Peter Stockmann. Yes, unfortunately, you do, without even being aware of it. You have a restless, pugnacious, rebellious disposition. And then there is that disastrous propensity of yours to want to write about every sort of possible and impossible thing. The moment an idea comes into your head, you must needs go and write a newspaper article or a whole pamphlet about it.

Dr. Stockmann. Well, but is it not the duty of a citizen to let the public share in any new ideas he may have?

Peter Stockmann. Oh, the public doesn't require any new ideas. The public is best served by the good, old established ideas it already has.

Dr. Stockmann. And that is your honest opinion?

Peter Stockmann. Yes, and for once I must talk frankly to you. Hitherto I have tried to avoid doing so, because I know how irritable you are; but now I must tell you the truth, Thomas. You have no conception what an amount of harm you do yourself by your impetuosity. You complain of the authorities, you even complain of the government — you are always pulling them to pieces; you insist that you have been neglected and persecuted. But what else can such a cantankerous man as you expect?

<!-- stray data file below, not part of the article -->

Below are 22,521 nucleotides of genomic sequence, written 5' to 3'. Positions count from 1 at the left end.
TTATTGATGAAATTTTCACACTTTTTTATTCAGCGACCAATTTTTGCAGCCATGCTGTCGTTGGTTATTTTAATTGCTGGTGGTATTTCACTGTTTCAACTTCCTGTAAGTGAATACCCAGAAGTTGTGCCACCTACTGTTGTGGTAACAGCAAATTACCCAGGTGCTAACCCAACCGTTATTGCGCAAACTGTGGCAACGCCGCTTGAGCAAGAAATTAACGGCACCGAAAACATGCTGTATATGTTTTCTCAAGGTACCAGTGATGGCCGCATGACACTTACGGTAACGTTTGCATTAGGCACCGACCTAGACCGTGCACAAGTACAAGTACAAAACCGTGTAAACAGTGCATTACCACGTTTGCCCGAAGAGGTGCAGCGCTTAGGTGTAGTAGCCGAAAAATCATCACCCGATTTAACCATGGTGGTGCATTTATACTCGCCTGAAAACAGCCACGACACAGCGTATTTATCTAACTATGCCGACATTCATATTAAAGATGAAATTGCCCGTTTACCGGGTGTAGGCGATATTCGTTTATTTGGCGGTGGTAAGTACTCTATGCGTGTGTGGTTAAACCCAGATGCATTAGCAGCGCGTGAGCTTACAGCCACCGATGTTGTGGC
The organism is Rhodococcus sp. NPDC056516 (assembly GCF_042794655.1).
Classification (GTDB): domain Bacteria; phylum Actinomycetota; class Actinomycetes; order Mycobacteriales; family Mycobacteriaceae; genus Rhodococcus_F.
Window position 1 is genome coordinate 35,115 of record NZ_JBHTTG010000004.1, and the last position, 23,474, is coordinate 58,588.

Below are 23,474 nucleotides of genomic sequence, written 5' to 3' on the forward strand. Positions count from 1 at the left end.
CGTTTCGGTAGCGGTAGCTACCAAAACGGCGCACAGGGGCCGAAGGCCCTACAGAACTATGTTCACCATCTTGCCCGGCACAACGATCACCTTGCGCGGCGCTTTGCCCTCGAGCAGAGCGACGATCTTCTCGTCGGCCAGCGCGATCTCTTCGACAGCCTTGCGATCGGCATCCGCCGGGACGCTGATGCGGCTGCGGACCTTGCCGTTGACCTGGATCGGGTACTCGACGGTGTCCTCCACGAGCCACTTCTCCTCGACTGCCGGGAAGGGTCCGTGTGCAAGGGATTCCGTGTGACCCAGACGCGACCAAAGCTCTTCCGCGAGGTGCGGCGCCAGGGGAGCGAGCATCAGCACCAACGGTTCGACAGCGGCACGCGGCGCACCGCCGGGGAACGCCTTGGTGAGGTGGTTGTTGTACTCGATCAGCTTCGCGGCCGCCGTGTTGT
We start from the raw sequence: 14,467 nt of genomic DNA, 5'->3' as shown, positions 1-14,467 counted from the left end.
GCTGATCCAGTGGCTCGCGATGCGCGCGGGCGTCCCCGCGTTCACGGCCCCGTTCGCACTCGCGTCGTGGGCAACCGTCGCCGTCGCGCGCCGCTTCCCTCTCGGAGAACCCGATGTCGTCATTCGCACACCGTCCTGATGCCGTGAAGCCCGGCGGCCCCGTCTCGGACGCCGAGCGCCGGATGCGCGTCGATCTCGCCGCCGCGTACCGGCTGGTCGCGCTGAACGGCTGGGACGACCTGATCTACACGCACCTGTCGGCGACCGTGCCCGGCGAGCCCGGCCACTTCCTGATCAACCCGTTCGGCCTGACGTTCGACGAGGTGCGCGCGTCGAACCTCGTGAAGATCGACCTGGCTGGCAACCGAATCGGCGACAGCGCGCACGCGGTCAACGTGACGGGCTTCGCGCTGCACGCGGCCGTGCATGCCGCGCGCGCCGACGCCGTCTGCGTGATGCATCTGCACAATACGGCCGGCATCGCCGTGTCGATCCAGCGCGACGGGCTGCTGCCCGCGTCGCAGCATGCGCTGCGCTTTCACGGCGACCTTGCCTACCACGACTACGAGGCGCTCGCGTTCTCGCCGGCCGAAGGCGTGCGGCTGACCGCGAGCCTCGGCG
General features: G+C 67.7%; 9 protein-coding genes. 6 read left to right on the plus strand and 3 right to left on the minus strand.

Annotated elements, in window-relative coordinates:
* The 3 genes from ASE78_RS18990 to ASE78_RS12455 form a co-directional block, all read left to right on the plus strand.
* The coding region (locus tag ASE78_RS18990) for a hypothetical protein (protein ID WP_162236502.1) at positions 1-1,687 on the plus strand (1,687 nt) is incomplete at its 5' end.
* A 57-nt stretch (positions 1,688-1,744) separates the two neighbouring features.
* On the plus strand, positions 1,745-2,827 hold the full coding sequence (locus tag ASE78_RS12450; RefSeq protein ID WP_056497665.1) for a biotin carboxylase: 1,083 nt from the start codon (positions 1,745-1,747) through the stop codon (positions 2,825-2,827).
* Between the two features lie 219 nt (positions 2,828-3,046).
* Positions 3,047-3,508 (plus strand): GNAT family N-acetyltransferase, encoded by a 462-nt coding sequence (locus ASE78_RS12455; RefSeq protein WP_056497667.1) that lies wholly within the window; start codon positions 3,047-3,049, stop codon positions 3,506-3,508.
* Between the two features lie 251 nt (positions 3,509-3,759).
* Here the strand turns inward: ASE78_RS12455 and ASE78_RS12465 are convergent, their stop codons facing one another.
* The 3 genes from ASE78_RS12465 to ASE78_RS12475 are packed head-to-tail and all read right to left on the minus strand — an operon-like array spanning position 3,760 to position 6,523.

Dr. Stockmann. What next! Cantankerous, am I?

Peter Stockmann. Yes, Thomas, you are an extremely cantankerous man to work with — I know that to my cost. You disregard everything that you ought to have consideration for. You seem completely to forget that it is me you have to thank for your appointment here as medical officer to the Baths.

Dr. Stockmann. I was entitled to it as a matter of course! — I and nobody else! I was the first person to see that the town could be made into a flourishing watering-place, and I was the only one who saw it at that time. I had to fight single-handed in support of the idea for many years; and I wrote and wrote —

Peter Stockmann. Undoubtedly. But things were not ripe for the scheme then — though, of course, you could not judge of that in your out-of-the-way corner up north. But as soon as the opportune moment came I — and the others — took the matter into our hands.

Dr. Stockmann. Yes, and made this mess of all my beautiful plan. It is pretty obvious now what clever fellows you were!